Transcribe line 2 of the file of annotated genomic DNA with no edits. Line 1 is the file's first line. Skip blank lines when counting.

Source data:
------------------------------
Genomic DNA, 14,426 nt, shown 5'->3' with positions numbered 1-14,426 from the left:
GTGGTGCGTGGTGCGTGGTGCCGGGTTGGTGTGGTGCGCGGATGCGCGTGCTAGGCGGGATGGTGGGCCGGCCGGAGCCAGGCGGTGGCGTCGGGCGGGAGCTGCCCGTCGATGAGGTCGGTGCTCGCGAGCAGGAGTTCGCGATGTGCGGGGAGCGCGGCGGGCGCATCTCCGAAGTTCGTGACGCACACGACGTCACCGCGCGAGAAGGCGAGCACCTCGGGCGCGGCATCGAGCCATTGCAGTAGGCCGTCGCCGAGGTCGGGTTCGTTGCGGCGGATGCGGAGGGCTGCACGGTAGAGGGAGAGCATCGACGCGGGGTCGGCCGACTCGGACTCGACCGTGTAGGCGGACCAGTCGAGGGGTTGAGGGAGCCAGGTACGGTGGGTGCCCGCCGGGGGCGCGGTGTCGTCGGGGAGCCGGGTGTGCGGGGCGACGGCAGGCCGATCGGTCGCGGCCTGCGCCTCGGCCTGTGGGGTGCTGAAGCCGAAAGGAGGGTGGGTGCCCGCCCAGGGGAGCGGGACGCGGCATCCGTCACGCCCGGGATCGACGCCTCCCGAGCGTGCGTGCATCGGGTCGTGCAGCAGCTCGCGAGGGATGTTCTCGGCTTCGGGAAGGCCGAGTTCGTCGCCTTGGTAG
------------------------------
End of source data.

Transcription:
GTGGTGCGTGGTGCGTGGTGCCGGGTTGGTGTGGTGCGCGGATGCGCGTGCTAGGCGGGATGGTGGGCCGGCCGGAGCCAGGCGGTGGCGTCGGGCGGGAGCTGCCCGTCGATGAGGTCGGTGCTCGCGAGCAGGAGTTCGCGATGTGCGGGGAGCGCGGCGGGCGCATCTCCGAAGTTCGTGACGCACACGACGTCACCGCGCGAGAAGGCGAGCACCTCGGGCGCGGCATCGAGCCATTGCAGTAGGCCGTCGCCGAGGTCGGGTTCGTTGCGGCGGATGCGGAGGGCTGCACGGTAGAGGGAGAGCATCGACGCGGGGTCGGCCGACTCGGACTCGACCGTGTAGGCGGACCAGTCGAGGGGTTGAGGGAGCCAGGTACGGTGGGTGCCCGCCGGGGGCGCGGTGTCGTCGGGGAGCCGGGTGTGCGGGGCGACGGCAGGCCGATCGGTCGCGGCCTGCGCCTCGGCCTGTGGGGTGCTGAAGCCGAAAGGAGGGTGGGTGCCCGCCCAGGGGAGCGGGACGCGGCATCCGTCACGCCCGGGATCGACGCCTCCCGAGCGTGCGTGCATCGGGTCGTGCAGCAGCTCGCGAGGGATGTTCTCGGCTTCGGGAAGGCCGAGTTCGTCGCCTTGGTAG